Laboratory Notes for BIO 1003

© 30 August 1999, John H. Wahlert & Mary Jean Holland

Domain Eukarya
Kingdom Animalia


Members of the Phylum Arthropoda may be aquatic, terrestrial (including flying), and parasitic. The body is coelomate and has bilateral symmetry. The skeleton is on the outside and is called an exoskeleton (an internal one, as in humans, is an endoskeleton); it is made of chitin. The appendages are jointed (this is the meaning of arthro-pod). The body is divided into three regions—head (cephalum), thorax, and abdomen. Portions of the body are segmented. In most species the sexes are separate. Hatchlings are larvae that undergo metamorphosis into the adult form. In order for growth to occur, the confining exoskeleton must be shed and a new one formed around the now larger individual; each growth stage is called an instar. A strong, hard skeleton and well developed organ systems permit some of these animals to attain considerable size. The invention of specialized respiratory structures for breathing air have permitted stunning success in colonizing land by a few groups. Use a dissecting microscope to observe details in the examples below.

Class Crustacea

The crustaceans include crabs, lobsters, shrimp, and barnacles. You will be examining the external features and internal anatomy of a crayfish, genus Cambarus. Identify the following features of the external anatomy:

Three body regions: Cephalothorax (the head and thorax have a continuous carapace, and there is no moveable neck), abdomen, tail (a fan consisting of telson in the middle and uropods lateral to it.

Head with compound eyes, antennules, and antennae

Mouth parts with mandibles, maxillae, and maxillipeds

Locomotory appendages: Chelipeds with claws, walking legs, and swimmerets on abdominal segments. Be sure you can tell the sexes apart. In males the first abdominal segment has stiff, trough-like swimmerets that transfer sperm to the female in mating. In females, the first pair of swimmerets is like the rest, but all of the swimmerets are much longer than in males; the fertilized eggs are fastened to them by a sticky secretion; as the female moves about, the water around the eggs is refreshed.


Cambarus lateral view, carapace removed

Make a dorsal, longitudinal cut from the posterior edge of the cephalothorax to the rostrum, and remove one side of the carapace. Identify the feathery gills and the dorsal heart in a pericardial sinus that is probably filled with colored stuff. The circulatory system is an open one with vessels that open into spaces among the cells. A short esophagus leads from the mouth to the stomach and foregut, which are surrounded by a digestive gland that supplies them with enzymes. Open the stomach and foregut; there are tooth-like hard structures at the boundary, and these grind up the food. You may even see the brain in the head and the connective branches of the ventral nerve cord around the esophagus. The gills are buoyant in water and the individual gill filaments float free; this creates a huge surface area for molecular exchange. When you remove a crayfish from water, the gill filaments are no longer supported and they collapse onto each other; the surface area for gas exchange is much less, and the crayfish suffocates. If the circulatory system of your crayfish has been injected with colored material, you may see evidence that blood vessels go into the gills.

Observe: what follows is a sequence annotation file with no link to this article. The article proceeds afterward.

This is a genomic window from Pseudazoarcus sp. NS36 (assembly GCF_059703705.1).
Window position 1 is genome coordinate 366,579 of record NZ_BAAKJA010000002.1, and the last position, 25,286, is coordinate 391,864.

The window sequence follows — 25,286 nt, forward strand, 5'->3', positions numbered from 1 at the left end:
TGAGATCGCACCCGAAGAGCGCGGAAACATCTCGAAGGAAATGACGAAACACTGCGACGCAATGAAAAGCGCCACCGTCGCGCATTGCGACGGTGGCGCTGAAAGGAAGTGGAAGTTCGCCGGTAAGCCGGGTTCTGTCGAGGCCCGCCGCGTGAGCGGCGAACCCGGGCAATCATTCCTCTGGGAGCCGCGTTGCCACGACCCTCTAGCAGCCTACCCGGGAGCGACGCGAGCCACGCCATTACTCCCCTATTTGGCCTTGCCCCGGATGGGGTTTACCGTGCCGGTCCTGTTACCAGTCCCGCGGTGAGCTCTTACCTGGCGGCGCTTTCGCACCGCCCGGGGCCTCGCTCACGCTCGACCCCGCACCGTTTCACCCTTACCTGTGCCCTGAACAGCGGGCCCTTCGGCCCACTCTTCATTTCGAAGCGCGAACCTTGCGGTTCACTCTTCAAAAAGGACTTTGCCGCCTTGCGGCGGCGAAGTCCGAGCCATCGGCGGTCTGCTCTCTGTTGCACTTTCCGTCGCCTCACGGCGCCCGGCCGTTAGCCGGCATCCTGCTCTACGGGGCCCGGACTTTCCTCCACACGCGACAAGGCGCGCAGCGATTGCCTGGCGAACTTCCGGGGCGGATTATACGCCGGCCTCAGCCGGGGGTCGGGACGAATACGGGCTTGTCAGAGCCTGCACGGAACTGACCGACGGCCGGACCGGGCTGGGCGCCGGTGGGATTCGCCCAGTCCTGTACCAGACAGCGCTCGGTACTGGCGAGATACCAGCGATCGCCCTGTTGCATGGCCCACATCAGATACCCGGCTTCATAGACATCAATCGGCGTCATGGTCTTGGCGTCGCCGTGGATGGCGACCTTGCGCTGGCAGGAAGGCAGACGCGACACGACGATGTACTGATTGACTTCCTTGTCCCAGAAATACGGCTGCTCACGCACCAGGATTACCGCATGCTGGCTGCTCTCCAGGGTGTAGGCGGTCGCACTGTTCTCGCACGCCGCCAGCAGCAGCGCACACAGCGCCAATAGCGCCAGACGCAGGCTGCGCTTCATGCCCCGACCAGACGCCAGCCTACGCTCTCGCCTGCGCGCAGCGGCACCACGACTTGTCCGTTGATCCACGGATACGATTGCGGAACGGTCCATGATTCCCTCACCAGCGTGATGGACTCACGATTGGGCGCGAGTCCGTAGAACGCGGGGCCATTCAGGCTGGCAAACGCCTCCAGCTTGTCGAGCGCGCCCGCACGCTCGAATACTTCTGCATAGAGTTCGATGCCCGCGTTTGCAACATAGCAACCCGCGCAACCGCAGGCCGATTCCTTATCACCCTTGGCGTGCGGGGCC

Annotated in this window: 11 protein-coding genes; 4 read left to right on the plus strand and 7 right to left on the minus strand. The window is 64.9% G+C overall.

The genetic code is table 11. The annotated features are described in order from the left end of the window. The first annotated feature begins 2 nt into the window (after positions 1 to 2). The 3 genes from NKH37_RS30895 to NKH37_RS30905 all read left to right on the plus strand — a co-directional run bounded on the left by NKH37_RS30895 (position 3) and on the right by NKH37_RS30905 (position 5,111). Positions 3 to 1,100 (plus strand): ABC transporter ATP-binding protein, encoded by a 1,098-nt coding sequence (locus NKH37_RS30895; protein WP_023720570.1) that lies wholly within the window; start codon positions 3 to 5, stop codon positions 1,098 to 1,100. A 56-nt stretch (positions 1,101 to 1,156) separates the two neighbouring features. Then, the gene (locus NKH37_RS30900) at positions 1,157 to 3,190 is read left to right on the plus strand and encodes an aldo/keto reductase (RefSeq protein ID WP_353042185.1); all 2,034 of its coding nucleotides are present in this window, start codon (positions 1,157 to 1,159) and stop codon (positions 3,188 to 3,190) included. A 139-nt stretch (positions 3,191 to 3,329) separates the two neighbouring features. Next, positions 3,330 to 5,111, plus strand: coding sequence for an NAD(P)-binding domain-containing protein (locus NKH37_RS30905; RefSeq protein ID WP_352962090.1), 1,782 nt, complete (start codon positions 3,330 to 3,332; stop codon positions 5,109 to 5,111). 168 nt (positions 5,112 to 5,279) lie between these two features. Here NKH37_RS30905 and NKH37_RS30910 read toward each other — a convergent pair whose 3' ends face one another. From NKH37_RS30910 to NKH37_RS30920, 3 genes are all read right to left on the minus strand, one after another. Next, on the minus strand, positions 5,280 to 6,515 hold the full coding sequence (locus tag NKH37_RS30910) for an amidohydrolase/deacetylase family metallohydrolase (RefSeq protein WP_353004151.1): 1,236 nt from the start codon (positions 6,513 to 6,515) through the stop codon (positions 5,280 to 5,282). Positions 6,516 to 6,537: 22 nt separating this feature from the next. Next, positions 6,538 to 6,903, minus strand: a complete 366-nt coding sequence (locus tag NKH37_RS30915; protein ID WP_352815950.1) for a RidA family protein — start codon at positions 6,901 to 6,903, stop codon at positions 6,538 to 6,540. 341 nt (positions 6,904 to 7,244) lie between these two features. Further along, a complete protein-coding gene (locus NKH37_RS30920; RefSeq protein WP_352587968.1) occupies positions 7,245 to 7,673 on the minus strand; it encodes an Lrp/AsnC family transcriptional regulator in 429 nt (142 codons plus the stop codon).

Cambarus gill in water

Make a dorsal, longitudinal cut along the abdominal carapace segments to the tail and remove them; identify the large abdominal flexor muscles, abdominal aorta, and, beneath it, the intestine.

Class Insecta

Preserved specimens of the grasshopper Romalea is our example. Find the following external features:

Body regions: head, thorax, abdomen which terminates bluntly (male) or with a pair of digging claws, the ovipositor (female).

Mouth parts: maxilla with maxillary palps, labrum, labium with labial palps, mandibles

Compound eyes and antennae.

Legs for walking and jumping; tarsi have claws and pads for grasping.

Segments of the body are perforated by respiratory holes called spiracles.

Two pairs of wings, forewings protect fragile hind wings that are for flying.

The large, oval tympanic membrane is for hearing.

Dissection of a preserved specimen with dissecting microscope: make a mid-dorsal and mid-ventral longitudinal cut with the scissors. Remove the exoskeleton form one side of the specimen. Observe the digestive system with gastric ceca. The female will have a mass of rice-shaped eggs in the abdomen.

Class Chilopoda

The centipedes have a dorsoventrally flattened body and one pair of legs on each segment. The first body segment has poison claws.

Class Diplopoda

The millipedes have a cylindrical body and segments bear two pairs of legs. There are no poison claws. When disturbed they curl up, and some secrete a noxious fluid.

Class Arachnida

Spiders and scorpions have a body that consists of cephalothorax and abdomen. The two parts are fused in ticks and mites, which are parasitic. There are no true mandibles or antennae, and the eyes are simple. Arachnids have four pairs of walking legs in contrast to other arthropods.

Return to Index

Last updated 22 September 2007 (JHW)